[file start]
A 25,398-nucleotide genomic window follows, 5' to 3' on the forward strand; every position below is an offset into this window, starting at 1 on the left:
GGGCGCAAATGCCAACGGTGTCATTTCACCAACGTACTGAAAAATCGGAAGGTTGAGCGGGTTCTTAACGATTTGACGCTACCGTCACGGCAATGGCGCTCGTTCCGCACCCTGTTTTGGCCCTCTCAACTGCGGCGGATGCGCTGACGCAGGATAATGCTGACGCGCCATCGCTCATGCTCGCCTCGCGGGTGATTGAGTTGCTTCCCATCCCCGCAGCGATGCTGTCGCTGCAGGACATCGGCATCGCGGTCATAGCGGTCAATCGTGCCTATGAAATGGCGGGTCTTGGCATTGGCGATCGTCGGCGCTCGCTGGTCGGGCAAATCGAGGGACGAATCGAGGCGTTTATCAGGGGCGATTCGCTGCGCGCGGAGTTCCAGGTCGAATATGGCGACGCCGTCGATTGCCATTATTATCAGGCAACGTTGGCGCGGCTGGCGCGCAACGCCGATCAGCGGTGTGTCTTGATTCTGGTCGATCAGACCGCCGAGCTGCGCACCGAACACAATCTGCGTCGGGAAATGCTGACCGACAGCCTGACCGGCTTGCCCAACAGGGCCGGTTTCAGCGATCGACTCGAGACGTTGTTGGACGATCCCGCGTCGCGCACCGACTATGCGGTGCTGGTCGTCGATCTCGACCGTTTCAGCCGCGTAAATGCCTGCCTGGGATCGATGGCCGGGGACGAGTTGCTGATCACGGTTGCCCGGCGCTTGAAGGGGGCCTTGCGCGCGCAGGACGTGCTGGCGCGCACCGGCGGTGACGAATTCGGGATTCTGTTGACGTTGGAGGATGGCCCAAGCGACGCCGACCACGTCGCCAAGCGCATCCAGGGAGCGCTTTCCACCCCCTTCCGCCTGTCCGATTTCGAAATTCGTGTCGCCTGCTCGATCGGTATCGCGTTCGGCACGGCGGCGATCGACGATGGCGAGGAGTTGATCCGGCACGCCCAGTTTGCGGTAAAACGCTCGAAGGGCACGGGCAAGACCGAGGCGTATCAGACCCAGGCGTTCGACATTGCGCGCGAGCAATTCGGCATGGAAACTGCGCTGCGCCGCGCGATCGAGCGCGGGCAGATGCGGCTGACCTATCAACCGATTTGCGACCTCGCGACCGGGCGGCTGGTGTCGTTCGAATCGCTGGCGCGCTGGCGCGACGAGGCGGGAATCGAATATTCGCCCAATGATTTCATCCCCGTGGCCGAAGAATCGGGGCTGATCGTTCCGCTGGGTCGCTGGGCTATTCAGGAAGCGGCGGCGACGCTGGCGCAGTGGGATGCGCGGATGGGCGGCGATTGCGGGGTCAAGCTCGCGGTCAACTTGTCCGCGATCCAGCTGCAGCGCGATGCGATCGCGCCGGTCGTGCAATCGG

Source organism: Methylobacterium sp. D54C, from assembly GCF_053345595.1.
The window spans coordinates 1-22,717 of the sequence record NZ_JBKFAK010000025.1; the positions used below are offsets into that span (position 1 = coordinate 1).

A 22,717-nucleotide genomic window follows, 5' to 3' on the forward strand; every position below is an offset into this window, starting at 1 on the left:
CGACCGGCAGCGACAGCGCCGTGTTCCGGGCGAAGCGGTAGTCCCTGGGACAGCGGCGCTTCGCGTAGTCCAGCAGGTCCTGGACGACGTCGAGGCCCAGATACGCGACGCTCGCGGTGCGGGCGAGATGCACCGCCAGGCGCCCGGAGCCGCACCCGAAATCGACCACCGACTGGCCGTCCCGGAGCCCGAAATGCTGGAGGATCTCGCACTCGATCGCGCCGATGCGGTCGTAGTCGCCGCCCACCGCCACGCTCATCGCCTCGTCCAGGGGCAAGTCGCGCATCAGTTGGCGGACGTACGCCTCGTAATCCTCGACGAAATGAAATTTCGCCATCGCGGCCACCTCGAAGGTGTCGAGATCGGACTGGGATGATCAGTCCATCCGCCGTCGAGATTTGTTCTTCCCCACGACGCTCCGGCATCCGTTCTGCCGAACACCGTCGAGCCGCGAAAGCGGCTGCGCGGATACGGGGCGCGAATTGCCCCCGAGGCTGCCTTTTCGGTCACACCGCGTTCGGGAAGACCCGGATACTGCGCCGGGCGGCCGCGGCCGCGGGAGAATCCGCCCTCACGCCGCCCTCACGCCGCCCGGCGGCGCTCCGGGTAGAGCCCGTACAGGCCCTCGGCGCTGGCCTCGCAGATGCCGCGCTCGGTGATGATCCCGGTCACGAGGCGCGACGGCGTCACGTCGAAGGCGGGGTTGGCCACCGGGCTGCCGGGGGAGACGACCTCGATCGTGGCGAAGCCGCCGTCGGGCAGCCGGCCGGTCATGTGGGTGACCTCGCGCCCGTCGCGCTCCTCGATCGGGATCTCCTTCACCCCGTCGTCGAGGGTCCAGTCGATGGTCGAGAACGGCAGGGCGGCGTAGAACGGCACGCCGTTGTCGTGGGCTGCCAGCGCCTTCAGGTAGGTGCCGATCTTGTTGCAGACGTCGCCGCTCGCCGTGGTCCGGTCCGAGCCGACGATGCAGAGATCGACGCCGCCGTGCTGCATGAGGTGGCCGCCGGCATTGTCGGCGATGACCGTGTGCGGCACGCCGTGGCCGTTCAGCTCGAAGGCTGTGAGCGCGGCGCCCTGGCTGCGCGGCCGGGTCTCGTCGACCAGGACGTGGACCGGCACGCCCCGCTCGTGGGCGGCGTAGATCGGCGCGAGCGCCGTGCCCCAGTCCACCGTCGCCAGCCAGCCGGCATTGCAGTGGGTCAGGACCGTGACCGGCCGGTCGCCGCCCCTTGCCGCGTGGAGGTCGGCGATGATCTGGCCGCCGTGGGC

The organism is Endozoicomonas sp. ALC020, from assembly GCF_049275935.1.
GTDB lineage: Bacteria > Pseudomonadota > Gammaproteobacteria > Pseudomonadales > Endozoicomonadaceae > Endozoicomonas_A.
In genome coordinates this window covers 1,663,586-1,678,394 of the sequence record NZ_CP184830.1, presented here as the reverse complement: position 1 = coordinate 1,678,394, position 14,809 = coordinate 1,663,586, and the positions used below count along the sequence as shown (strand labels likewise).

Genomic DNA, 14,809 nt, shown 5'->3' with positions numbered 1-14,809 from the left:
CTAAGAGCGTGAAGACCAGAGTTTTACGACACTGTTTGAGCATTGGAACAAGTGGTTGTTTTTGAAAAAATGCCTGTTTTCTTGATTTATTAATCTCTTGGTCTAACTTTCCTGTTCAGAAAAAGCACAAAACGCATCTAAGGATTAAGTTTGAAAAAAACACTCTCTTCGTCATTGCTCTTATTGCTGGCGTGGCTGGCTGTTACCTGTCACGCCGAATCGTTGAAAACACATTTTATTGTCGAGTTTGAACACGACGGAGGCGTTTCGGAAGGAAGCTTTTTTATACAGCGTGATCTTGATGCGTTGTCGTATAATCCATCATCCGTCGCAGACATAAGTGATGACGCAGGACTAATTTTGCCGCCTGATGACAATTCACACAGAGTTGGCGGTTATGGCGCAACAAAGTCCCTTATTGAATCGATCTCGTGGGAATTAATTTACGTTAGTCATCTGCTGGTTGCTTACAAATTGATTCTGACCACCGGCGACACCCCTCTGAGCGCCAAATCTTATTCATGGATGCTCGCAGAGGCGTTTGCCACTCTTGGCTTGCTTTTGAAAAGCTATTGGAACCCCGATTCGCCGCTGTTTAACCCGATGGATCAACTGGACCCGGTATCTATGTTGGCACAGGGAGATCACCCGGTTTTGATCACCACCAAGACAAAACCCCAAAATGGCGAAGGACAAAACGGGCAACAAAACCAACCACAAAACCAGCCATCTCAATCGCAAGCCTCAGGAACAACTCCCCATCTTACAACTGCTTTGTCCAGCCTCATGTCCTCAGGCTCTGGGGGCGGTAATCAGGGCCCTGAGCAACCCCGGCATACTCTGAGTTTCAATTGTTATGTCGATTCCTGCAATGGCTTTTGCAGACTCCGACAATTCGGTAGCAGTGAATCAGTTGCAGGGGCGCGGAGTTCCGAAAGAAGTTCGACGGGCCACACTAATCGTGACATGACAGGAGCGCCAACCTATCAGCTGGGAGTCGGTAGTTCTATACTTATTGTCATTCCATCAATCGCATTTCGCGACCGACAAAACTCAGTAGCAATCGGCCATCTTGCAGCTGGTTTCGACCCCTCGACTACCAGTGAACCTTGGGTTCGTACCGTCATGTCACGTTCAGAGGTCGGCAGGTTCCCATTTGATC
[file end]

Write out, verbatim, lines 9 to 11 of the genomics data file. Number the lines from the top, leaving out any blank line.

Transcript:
In genome coordinates this window covers 1,663,586-1,678,394 of the sequence record NZ_CP184830.1, presented here as the reverse complement: position 1 = coordinate 1,678,394, position 14,809 = coordinate 1,663,586, and the positions used below count along the sequence as shown (strand labels likewise).

Genomic DNA, 14,809 nt, shown 5'->3' with positions numbered 1-14,809 from the left:
CTAAGAGCGTGAAGACCAGAGTTTTACGACACTGTTTGAGCATTGGAACAAGTGGTTGTTTTTGAAAAAATGCCTGTTTTCTTGATTTATTAATCTCTTGGTCTAACTTTCCTGTTCAGAAAAAGCACAAAACGCATCTAAGGATTAAGTTTGAAAAAAACACTCTCTTCGTCATTGCTCTTATTGCTGGCGTGGCTGGCTGTTACCTGTCACGCCGAATCGTTGAAAACACATTTTATTGTCGAGTTTGAACACGACGGAGGCGTTTCGGAAGGAAGCTTTTTTATACAGCGTGATCTTGATGCGTTGTCGTATAATCCATCATCCGTCGCAGACATAAGTGATGACGCAGGACTAATTTTGCCGCCTGATGACAATTCACACAGAGTTGGCGGTTATGGCGCAACAAAGTCCCTTATTGAATCGATCTCGTGGGAATTAATTTACGTTAGTCATCTGCTGGTTGCTTACAAATTGATTCTGACCACCGGCGACACCCCTCTGAGCGCCAAATCTTATTCATGGATGCTCGCAGAGGCGTTTGCCACTCTTGGCTTGCTTTTGAAAAGCTATTGGAACCCCGATTCGCCGCTGTTTAACCCGATGGATCAACTGGACCCGGTATCTATGTTGGCACAGGGAGATCACCCGGTTTTGATCACCACCAAGACAAAACCCCAAAATGGCGAAGGACAAAACGGGCAACAAAACCAACCACAAAACCAGCCATCTCAATCGCAAGCCTCAGGAACAACTCCCCATCTTACAACTGCTTTGTCCAGCCTCATGTCCTCAGGCTCTGGGGGCGGTAATCAGGGCCCTGAGCAACCCCGGCATACTCTGAGTTTCAATTGTTATGTCGATTCCTGCAATGGCTTTTGCAGACTCCGACAATTCGGTAGCAGTGAATCAGTTGCAGGGGCGCGGAGTTCCGAAAGAAGTTCGACGGGCCACACTAATCGTGACATGACAGGAGCGCCAACCTATCAGCTGGGAGTCGGTAGTTCTATACTTATTGTCATTCCATCAATCGCATTTCGCGACCGACAAAACTCAGTAGCAATCGGCCATCTTGCAGCTGGTTTCGACCCCTCGACTACCAGTGAACCTTGGGTTCGTACCGTCATGTCACGTTCAGAGGTCGGCAGGTTCCCATTTGATC